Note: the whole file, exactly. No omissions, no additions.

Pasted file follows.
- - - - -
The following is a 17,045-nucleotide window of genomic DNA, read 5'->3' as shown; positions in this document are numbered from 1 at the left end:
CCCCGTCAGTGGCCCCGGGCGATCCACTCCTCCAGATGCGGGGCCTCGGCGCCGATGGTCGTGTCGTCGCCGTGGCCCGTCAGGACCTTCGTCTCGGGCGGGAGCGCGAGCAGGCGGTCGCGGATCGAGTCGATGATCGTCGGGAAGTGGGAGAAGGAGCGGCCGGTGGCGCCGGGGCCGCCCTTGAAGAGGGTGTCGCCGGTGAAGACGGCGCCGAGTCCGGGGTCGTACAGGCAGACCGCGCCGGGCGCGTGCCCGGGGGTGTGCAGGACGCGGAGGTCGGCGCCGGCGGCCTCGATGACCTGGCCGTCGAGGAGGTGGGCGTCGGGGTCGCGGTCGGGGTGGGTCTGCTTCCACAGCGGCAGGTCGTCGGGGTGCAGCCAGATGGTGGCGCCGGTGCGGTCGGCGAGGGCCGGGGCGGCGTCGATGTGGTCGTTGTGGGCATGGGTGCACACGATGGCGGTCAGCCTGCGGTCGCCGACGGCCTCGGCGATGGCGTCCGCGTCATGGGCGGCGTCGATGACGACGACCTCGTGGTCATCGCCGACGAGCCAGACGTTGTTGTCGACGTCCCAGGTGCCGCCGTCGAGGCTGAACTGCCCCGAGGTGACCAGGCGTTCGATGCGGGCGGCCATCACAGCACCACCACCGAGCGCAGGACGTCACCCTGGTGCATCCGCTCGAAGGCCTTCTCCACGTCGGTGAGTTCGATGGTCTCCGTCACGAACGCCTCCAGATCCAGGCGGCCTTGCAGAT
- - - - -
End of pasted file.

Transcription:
The following is a 17,045-nucleotide window of genomic DNA, read 5'->3' as shown; positions in this document are numbered from 1 at the left end:
CCCCGTCAGTGGCCCCGGGCGATCCACTCCTCCAGATGCGGGGCCTCGGCGCCGATGGTCGTGTCGTCGCCGTGGCCCGTCAGGACCTTCGTCTCGGGCGGGAGCGCGAGCAGGCGGTCGCGGATCGAGTCGATGATCGTCGGGAAGTGGGAGAAGGAGCGGCCGGTGGCGCCGGGGCCGCCCTTGAAGAGGGTGTCGCCGGTGAAGACGGCGCCGAGTCCGGGGTCGTACAGGCAGACCGCGCCGGGCGCGTGCCCGGGGGTGTGCAGGACGCGGAGGTCGGCGCCGGCGGCCTCGATGACCTGGCCGTCGAGGAGGTGGGCGTCGGGGTCGCGGTCGGGGTGGGTCTGCTTCCACAGCGGCAGGTCGTCGGGGTGCAGCCAGATGGTGGCGCCGGTGCGGTCGGCGAGGGCCGGGGCGGCGTCGATGTGGTCGTTGTGGGCATGGGTGCACACGATGGCGGTCAGCCTGCGGTCGCCGACGGCCTCGGCGATGGCGTCCGCGTCATGGGCGGCGTCGATGACGACGACCTCGTGGTCATCGCCGACGAGCCAGACGTTGTTGTCGACGTCCCAGGTGCCGCCGTCGAGGCTGAACTGCCCCGAGGTGACCAGGCGTTCGATGCGGGCGGCCATCACAGCACCACCACCGAGCGCAGGACGTCACCCTGGTGCATCCGCTCGAAGGCCTTCTCCACGTCGGTGAGTTCGATGGTCTCCGTCACGAACGCCTCCAGATCCAGGCGGCCTTGCAGAT